The Centers for Disease Control and Prevention issued new recommendations Tuesday to help nursing homes combat antibiotic-resistant bacteria.
The agency's seven core elements urge education and observance to prevent the misuse of antibiotic drugs, which can in turn create diseases resistant to drugs.
The CDC says up to 75% of antibiotics prescribed in nursing homes are given incorrectly. That could mean the wrong drug, wrong dose or duration.
"Superbugs that are hard to treat pose a health risk to all Americans, particularly the elderly whose bodies don't fight infection as well,” CDC Director Tom Frieden wrote in a statement announcing the new guidelines.
The CDC said it would provide technical assistance to the VA and the Indian Health Service and other large health systems to help implement the guidelines.
AMDA - the Society for Post-Acute and Long-Term Care Medicine, which reviewed the elements and provided comment on them, released a statement Tuesday touting the recommendations .
"AMDA very much values the opportunity to provide the 'in-the-trenches' and the medical director perspective to the CDC Core Elements of Antibiotic Stewardship,” AMDA President Dr. Naushira Pandya said in the statement. “Working synergistically with the CDC and other national stakeholders will help to make viable antibiotic stewardship programs a reality."
Stewardship programs, meaning coordinated practices promoting the appropriate use of antibiotics, are part of the White House's five-year plan to identify outbreaks and develop new antibiotics.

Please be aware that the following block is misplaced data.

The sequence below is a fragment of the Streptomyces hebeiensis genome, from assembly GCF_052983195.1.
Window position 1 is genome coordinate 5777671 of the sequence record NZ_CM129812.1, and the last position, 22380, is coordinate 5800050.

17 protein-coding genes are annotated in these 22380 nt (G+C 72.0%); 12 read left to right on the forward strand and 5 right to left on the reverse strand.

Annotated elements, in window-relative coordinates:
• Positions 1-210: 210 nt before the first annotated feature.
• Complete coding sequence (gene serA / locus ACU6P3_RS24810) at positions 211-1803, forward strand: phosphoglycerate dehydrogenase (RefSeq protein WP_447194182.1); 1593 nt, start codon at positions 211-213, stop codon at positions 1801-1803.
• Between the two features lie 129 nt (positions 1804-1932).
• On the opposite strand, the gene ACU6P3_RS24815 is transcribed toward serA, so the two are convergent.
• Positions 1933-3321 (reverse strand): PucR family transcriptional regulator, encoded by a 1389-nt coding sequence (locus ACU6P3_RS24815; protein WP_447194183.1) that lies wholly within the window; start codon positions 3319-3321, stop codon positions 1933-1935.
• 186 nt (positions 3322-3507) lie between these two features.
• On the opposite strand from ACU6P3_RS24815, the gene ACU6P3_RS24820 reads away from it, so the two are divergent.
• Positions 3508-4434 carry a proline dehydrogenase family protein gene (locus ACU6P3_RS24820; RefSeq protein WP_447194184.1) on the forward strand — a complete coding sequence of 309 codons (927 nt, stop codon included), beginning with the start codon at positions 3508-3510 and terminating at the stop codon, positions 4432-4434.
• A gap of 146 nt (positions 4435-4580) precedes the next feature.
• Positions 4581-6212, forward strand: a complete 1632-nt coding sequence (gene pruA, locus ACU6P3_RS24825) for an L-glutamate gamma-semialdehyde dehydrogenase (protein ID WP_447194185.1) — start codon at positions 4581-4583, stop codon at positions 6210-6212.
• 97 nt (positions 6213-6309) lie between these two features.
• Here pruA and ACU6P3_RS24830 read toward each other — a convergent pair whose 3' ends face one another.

Many healthcare organizations are following suit.
Earlier this month, Premier launched its own nationwide initiative.
The Charlotte, N.C.-based hospital performance and supply company took on the ambitious goal of reducing by 20% inappropriate intravenous use of antibiotic combinations. The program was launched in 50 hospitals in 24 states.
Premier and the CDC collaborated on research last year that found that unnecessary and duplicative antibiotic use in U.S. hospitals wasted about $163 million between 2008 and 2011. The study described this amount as “almost 2% of the total expenses for all U.S. hospitals for 2012” and noted that the actual amount “could be substantially higher.”
In November, the American Medical Association plans to release a report on antibiotic resistance. The AMA also plans to hold an education session to update physician leaders on the problem and to promote stewardship.